A young man wearing a short-sleeve shirt and dark pants – a missionary’s uniform – stands swaying on the corner outside my building. His eyes are closed and there’s a Bible tucked under one arm.
A leathery sun-burnt guy in loose clothes and sandals sits outside the coffee shop leafing through a computer printout – an unruled grid of two digit numbers.
A girl with a self-help type library book open on the counter in front of her.
A student-type underlining passages in a Plato anthology with a mechanical pencil, flipping through thin whispery pages. He introduces himself pointedly and I’m distracted by a balloon bunch rising from a nearby car lot – three helium balloons tied together and spread out into a spinning “Y”.
(An increasing caffeine edge as I approach the day’s sixth cup of tea.)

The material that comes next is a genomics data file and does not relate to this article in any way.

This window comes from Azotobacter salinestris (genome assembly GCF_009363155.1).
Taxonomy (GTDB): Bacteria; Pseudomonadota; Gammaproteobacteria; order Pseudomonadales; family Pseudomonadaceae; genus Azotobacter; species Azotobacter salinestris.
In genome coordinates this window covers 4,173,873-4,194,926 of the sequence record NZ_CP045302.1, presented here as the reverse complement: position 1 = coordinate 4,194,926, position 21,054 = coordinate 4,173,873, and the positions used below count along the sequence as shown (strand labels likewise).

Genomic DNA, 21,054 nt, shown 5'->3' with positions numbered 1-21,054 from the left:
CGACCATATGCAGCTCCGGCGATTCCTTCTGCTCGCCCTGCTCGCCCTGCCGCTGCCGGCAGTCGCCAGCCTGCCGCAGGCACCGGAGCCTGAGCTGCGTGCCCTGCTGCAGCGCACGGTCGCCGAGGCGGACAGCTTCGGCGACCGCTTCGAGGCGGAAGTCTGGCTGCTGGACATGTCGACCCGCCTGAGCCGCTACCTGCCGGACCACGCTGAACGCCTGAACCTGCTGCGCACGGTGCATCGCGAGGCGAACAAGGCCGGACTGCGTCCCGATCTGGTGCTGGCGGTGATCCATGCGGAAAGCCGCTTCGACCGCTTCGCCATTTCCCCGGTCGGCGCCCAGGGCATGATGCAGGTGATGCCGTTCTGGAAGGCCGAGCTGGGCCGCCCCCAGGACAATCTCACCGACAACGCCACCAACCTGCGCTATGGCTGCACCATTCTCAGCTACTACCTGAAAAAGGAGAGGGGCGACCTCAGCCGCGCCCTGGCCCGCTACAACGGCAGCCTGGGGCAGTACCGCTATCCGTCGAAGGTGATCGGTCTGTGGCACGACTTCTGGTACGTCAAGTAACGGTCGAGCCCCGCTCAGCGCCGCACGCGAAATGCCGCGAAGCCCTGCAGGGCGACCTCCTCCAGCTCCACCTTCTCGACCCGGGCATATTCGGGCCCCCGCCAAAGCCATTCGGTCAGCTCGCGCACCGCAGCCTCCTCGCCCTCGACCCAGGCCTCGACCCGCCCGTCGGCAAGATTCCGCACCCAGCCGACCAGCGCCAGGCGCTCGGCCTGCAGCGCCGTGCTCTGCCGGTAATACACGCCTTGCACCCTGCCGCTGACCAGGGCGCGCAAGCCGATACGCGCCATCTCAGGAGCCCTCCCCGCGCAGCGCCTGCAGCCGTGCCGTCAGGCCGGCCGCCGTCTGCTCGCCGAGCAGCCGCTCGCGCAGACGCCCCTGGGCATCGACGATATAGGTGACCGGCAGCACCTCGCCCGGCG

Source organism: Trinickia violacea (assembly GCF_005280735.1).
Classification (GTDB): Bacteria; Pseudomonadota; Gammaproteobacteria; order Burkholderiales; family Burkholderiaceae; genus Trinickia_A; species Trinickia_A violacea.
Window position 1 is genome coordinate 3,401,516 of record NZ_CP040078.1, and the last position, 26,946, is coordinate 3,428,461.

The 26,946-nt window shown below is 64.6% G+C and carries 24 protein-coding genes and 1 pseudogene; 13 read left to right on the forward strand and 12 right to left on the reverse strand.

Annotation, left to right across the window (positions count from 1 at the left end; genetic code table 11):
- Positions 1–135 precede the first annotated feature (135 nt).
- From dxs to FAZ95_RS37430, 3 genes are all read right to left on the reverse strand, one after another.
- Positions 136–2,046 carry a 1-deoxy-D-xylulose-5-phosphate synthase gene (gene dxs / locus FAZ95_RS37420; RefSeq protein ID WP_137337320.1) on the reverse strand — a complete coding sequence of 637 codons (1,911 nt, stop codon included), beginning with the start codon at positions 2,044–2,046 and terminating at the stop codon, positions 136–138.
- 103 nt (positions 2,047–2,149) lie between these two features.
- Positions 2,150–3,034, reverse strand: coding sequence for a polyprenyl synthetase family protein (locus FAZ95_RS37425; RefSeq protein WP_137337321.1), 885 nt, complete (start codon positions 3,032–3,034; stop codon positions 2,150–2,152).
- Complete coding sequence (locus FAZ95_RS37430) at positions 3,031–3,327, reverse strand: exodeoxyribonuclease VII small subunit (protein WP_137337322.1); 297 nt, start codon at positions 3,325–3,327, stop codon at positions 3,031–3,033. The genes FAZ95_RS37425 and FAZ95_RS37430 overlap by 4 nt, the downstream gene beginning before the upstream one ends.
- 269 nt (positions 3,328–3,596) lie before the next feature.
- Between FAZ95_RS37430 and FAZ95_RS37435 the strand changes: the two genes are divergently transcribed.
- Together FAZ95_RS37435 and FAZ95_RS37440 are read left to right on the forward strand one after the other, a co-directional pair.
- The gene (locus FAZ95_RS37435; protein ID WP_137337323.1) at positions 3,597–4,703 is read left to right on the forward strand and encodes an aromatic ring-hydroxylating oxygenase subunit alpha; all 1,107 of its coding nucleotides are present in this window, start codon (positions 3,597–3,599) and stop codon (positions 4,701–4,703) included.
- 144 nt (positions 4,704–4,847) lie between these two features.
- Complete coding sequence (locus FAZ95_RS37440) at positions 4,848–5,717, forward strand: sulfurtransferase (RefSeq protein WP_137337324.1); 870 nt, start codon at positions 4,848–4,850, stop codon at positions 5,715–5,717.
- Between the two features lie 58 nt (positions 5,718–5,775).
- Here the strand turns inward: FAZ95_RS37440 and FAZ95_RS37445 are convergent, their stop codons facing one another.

One woman outside has a scar gouged out of the dragon tattoo on her arm. She spends several minutes handling a packet of rolling tobacco, before walking off briefly and returning with a pack of Camels. A little girl, who’s with her, eats sunflower seeds from a tube-shaped package. Quick little sparrows hop around among their legs and pick through the sunflower seed gristle.
The Plato reader later mentions his friend Charles, who he’d been talking to while I was buried in my reading. Some background details line up and we piece together that he’s a common acquaintance. “His face is like an English King’s.” Now I’m fairly sure that the last few times I’ve seen Charles, I’ve called him Jeremy.